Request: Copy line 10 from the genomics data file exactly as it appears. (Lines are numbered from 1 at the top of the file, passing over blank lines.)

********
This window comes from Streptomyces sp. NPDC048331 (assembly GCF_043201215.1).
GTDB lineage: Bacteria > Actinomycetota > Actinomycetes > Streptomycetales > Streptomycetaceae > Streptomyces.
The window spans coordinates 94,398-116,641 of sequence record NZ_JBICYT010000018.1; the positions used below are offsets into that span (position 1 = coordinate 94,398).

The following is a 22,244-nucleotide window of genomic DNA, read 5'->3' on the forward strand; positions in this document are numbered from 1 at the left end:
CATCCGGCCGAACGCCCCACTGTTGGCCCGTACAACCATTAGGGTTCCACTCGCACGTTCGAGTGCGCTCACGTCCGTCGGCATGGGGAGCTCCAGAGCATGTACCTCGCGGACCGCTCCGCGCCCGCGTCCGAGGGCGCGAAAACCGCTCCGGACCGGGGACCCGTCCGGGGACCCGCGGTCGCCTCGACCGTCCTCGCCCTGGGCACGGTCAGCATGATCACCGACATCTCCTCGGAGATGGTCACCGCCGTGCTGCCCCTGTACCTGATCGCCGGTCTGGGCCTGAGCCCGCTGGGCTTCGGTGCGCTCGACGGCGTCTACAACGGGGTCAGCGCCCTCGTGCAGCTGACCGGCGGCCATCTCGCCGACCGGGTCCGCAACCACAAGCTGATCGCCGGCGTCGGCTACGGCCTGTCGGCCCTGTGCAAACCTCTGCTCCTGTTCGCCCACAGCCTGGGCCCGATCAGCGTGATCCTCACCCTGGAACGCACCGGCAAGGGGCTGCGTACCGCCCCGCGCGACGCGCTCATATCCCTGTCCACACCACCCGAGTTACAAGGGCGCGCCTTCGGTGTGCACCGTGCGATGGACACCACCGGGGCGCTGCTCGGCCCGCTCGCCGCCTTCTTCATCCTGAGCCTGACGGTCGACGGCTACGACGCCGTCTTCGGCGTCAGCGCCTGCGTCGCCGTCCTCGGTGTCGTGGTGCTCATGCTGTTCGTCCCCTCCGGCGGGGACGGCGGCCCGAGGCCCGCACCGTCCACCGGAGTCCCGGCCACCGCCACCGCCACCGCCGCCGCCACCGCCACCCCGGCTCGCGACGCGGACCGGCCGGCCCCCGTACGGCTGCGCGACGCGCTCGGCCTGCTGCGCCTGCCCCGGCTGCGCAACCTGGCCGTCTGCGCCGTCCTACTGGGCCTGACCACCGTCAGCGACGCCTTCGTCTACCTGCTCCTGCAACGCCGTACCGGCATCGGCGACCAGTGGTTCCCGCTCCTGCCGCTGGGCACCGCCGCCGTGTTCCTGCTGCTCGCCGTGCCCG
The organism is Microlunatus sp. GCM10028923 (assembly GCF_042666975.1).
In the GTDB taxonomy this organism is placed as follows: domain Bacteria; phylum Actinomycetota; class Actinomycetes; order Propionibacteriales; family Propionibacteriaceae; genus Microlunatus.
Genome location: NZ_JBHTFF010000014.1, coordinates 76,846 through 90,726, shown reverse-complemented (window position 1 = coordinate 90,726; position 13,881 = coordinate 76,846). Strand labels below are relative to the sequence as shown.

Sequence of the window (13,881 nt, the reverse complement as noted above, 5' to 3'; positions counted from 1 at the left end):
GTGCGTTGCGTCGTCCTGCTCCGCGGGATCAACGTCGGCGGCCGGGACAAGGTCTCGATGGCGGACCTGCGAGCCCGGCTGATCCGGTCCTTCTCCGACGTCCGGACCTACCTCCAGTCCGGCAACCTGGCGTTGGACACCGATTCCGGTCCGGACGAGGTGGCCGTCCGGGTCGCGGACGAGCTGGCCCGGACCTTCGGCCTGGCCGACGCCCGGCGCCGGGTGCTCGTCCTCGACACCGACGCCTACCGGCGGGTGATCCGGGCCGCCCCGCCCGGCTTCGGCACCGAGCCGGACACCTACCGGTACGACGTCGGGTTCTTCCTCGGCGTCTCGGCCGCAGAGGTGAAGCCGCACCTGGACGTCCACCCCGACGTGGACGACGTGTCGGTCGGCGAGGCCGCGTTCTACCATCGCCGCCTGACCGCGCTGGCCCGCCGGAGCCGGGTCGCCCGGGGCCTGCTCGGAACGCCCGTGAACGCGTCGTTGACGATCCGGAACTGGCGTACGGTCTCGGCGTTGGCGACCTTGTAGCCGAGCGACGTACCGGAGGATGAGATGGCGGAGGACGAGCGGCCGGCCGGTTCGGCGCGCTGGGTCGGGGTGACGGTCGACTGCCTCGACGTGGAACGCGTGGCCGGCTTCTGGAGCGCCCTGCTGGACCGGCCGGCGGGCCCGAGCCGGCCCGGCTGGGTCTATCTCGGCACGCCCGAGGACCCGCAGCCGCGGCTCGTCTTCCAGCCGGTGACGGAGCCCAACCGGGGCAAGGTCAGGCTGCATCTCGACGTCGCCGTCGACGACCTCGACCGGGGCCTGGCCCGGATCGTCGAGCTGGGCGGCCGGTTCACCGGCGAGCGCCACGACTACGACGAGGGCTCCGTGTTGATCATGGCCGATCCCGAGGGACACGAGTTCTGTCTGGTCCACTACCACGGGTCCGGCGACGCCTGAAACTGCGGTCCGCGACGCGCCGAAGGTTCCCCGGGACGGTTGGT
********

GTGCGTTGCGTCGTCCTGCTCCGCGGGATCAACGTCGGCGGCCGGGACAAGGTCTCGATGGCGGACCTGCGAGCCCGGCTGATCCGGTCCTTCTCCGACGTCCGGACCTACCTCCAGTCCGGCAACCTGGCGTTGGACACCGATTCCGGTCCGGACGAGGTGGCCGTCCGGGTCGCGGACGAGCTGGCCCGGACCTTCGGCCTGGCCGACGCCCGGCGCCGGGTGCTCGTCCTCGACACCGACGCCTACCGGCGGGTGATCCGGGCCGCCCCGCCCGGCTTCGGCACCGAGCCGGACACCTACCGGTACGACGTCGGGTTCTTCCTCGGCGTCTCGGCCGCAGAGGTGAAGCCGCACCTGGACGTCCACCCCGACGTGGACGACGTGTCGGTCGGCGAGGCCGCGTTCTACCATCGCCGCCTGACCGCGCTGGCCCGCCGGAGCCGGGTCGCCCGGGGCCTGCTCGGAACGCCCGTGAACGCGTCGTTGACGATCCGGAACTGGCGTACGGTCTCGGCGTTGGCGACCTTGTAGCCGAGCGACGTACCGGAGGATGAGATGGCGGAGGACGAGCGGCCGGCCGGTTCGGCGCGCTGGGTCGGGGTGACGGTCGACTGCCTCGACGTGGAACGCGTGGCCGGCTTCTGGAGCGCCCTGCTGGACCGGCCGGCGGGCCCGAGCCGGCCCGGCTGGGTCTATCTCGGCACGCCCGAGGACCCGCAGCCGCGGCTCGTCTTCCAGCCGGTGACGGAGCCCAACCGGGGCAAGGTCAGGCTGCATCTCGACGTCGCCGTCGACGACCTCGACCGGGGCCTGGCCCGGATCGTCGAGCTGGGCGGCCGGTTCACCGGCGAGCGCCACGACTACGACGAGGGCTCCGTGTTGATCATGGCCGATCCCGAGGGACACGAGTTCTGTCTGGTCCACTACCACGGGTCCGGCGACGCCTGAAACTGCGGTCCGCGACGCGCCGAAGGTTCCCCGGGACGGTTGGT